Moments – goofy moments spent interacting with senior high campers and fellow Camp Mt. Hermon staff, heartbreaking moments spent witnessing the struggles facing our youth and listening to their burdens, victorious moments in Ultimate Frisbee and Capture the Flag games. The 2014 Youth Peace Travel Team’s time at our first camp of the summer can be summed up by the joy and sorrow found in these precious moments.

We were first greeted by thousands of sandy-colored butterflies as we rolled down the rocky drive on Sunday afternoon, and next greeted by enthusiastic parents, campers, and staff at YPTT’s own Jake Frye’s home camp. It wasn’t long before the inevitable and all-uniting Frisbee discs were brought out to help us learn names and personalities, and not much longer until the bell, the central time-keeping device of camp, was rung. Throughout the week, it was the rustic metal bell that alerted us when it was time to come together to sing praises, break bread, swim ecstatically (cough cough Chris), gather around the campfire, and when to whisper our last prayers and fall asleep at the end of each life-giving day.

Jen Jensen, our director for the week, said it best when she proclaimed that at Camp Mt. Hermon, “we work hard, we play hard, and we worship hard”. We worked purposefully during daily chores, service projects at camp and church, and while serving lunch at a soup kitchen in Kansas City (a special Camp Mt. Hermon tradition). We played cooperatively during Camp Mt. Hermon Olympics, late-night glow-in-the-dark Ultimate Frisbee, and old-school tetherball before mealtimes. We worshipped wholeheartedly each night around the campfire, where campers had opportunities to illustrate both the burdens of daily life at home and the hope brought by camp and the power of God. The pinnacle of our worship occurred on Friday night when the feet of campers, counselors, friends, enemies, brothers and sisters, and once-strangers were washed all the same (for 2.5 emotional hours!). It was the bell that kept us in a daily rhythm, but the real human moments in between that make camp life and our work so special.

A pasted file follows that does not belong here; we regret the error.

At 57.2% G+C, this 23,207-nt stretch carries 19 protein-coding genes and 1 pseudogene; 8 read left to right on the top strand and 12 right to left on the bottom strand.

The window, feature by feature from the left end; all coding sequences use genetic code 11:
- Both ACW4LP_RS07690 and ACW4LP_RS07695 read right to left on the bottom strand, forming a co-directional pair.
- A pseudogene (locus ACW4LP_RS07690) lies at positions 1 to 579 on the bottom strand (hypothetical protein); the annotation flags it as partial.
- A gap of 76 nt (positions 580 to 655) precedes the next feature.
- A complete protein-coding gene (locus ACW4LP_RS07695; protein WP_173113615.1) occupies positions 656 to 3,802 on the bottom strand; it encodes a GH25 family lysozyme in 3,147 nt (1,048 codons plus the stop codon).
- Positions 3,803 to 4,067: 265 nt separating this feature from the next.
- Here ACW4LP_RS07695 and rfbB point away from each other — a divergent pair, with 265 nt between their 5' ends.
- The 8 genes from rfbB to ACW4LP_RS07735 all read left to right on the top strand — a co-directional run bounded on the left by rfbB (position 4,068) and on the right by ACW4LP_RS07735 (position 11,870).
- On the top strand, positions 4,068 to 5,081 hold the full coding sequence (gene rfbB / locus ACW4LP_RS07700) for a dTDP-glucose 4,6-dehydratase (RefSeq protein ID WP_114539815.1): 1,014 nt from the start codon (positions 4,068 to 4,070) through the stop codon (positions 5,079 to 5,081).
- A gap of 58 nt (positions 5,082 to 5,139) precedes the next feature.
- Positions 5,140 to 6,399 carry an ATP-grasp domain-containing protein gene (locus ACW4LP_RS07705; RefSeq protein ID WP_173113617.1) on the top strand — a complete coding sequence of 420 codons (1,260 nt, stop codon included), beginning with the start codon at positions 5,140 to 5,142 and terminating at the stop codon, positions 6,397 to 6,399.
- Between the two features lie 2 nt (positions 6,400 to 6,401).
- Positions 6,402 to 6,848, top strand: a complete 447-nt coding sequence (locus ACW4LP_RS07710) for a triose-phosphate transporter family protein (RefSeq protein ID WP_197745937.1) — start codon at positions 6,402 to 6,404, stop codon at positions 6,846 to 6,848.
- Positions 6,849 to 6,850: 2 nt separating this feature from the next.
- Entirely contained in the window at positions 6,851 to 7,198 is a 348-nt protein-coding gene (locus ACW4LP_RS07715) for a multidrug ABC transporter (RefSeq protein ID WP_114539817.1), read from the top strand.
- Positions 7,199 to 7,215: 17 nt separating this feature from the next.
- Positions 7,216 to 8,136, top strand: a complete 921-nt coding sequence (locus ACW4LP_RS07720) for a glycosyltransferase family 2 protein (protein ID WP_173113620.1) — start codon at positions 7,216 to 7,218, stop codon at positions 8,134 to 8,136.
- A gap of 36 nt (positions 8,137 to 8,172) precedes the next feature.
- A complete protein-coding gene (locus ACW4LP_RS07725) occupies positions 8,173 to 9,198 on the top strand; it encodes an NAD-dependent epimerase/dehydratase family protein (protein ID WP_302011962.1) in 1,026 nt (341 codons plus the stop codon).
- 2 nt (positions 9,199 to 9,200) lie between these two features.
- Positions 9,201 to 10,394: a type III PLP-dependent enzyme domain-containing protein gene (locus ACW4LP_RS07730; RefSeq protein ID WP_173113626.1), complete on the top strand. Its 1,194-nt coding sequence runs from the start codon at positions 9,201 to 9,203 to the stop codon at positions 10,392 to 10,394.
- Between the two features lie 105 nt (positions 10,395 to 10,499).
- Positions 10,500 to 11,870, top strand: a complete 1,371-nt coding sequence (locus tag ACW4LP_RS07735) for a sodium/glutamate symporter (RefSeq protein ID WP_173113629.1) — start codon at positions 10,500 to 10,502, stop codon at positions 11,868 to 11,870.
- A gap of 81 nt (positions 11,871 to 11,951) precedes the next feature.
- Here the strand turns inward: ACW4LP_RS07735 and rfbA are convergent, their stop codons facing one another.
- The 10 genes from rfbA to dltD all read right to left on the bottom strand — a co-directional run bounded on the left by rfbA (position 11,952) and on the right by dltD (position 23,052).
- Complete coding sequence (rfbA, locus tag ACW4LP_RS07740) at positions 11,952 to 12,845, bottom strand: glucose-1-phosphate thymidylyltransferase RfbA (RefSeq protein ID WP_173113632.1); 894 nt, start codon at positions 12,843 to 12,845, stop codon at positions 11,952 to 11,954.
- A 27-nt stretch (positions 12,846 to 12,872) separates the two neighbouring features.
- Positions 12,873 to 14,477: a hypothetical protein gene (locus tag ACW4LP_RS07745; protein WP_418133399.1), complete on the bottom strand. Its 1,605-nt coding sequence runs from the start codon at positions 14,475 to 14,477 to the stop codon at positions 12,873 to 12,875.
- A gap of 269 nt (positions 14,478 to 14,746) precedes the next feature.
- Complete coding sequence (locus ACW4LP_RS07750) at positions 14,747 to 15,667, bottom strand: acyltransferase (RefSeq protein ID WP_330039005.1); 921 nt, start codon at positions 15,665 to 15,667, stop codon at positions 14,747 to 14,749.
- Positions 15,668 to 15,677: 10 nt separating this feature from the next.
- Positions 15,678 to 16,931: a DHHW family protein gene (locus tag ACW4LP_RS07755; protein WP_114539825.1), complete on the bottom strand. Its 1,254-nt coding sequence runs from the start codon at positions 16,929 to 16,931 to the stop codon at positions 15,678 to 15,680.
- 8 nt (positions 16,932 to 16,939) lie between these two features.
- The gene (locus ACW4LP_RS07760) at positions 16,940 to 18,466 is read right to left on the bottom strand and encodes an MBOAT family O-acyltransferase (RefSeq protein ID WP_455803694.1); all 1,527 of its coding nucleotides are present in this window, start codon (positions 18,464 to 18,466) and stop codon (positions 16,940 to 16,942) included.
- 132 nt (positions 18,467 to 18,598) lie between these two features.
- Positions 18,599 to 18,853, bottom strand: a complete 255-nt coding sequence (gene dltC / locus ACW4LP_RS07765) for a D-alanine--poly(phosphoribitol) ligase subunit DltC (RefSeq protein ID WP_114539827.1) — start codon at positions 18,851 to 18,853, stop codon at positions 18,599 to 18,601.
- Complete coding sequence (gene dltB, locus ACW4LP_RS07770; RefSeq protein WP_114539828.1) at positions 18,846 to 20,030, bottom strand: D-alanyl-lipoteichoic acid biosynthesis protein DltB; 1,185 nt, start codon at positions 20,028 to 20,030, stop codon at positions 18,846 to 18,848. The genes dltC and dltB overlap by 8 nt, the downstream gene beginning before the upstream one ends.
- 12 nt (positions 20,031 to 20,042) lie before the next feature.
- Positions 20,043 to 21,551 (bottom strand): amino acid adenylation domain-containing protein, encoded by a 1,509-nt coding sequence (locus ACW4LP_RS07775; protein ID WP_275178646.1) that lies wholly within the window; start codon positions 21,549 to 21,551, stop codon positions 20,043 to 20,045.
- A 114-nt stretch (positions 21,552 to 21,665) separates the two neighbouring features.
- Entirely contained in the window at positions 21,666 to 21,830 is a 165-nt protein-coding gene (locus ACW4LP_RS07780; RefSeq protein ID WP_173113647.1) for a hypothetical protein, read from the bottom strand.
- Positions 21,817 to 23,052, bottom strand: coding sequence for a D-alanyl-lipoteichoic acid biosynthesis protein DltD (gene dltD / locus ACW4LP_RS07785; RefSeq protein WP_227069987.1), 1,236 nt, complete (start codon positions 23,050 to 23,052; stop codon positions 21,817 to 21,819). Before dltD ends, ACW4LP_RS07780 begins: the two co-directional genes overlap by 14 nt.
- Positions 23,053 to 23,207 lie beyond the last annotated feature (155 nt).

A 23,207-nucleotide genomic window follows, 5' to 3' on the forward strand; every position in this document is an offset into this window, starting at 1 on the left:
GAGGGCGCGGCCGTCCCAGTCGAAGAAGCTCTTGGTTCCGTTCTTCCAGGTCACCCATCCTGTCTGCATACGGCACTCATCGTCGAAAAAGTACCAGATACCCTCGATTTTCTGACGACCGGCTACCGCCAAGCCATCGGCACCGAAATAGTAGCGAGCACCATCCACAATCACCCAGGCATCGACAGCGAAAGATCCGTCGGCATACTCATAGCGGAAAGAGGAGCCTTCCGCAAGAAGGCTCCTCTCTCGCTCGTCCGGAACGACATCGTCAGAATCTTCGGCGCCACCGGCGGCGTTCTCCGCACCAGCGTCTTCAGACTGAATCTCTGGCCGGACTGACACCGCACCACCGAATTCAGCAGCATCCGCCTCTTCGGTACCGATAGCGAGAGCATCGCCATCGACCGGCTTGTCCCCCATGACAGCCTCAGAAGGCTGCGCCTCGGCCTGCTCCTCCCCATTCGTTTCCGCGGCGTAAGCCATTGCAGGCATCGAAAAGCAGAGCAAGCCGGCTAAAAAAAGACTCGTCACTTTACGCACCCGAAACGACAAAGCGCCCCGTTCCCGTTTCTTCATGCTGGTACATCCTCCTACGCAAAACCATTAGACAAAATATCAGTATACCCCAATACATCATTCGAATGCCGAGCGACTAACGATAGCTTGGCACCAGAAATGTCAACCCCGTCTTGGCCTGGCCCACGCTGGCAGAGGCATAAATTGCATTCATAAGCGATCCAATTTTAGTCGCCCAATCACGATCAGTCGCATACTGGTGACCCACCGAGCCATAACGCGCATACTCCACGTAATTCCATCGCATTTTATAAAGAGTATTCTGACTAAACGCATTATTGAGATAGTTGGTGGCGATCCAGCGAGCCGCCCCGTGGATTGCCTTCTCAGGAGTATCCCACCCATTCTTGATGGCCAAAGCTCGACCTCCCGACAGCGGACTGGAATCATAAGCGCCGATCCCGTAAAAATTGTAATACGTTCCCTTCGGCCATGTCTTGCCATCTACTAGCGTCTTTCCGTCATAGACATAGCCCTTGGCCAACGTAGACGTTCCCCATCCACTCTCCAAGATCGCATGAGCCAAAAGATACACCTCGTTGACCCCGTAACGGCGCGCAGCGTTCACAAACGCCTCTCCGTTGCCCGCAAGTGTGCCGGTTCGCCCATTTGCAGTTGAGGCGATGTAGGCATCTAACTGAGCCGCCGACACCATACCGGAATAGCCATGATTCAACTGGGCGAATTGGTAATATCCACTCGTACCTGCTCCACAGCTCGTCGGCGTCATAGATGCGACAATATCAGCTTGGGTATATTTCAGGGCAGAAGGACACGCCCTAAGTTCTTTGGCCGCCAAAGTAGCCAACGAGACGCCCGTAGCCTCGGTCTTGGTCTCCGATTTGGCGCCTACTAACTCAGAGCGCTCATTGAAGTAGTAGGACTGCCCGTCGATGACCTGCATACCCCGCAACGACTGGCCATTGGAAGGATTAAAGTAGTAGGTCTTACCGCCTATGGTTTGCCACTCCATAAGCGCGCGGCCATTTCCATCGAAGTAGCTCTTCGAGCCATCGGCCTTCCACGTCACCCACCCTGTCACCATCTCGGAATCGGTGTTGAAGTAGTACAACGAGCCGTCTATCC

The leadership of YP-double-T at Camp Mt. Hermon was used primarily to lead campers in “hot topics” discussions, where we facilitated open and candid discussions about anything from war to drugs and alcohol. We experienced moments of honesty from campers who felt safe in sharing their opinions, moments of unity as youth discovered that they could respect the differing views of their peers, and moments of silence as we were called to deeply reflect upon current events through a Christ-centered lens. We also asked campers to help us in starting a big summer project – a traveling mural focused around their visions for peace. They blew us out of the water with their creativity and diligent work in illustrating Camp Mt. Hermon’s visions.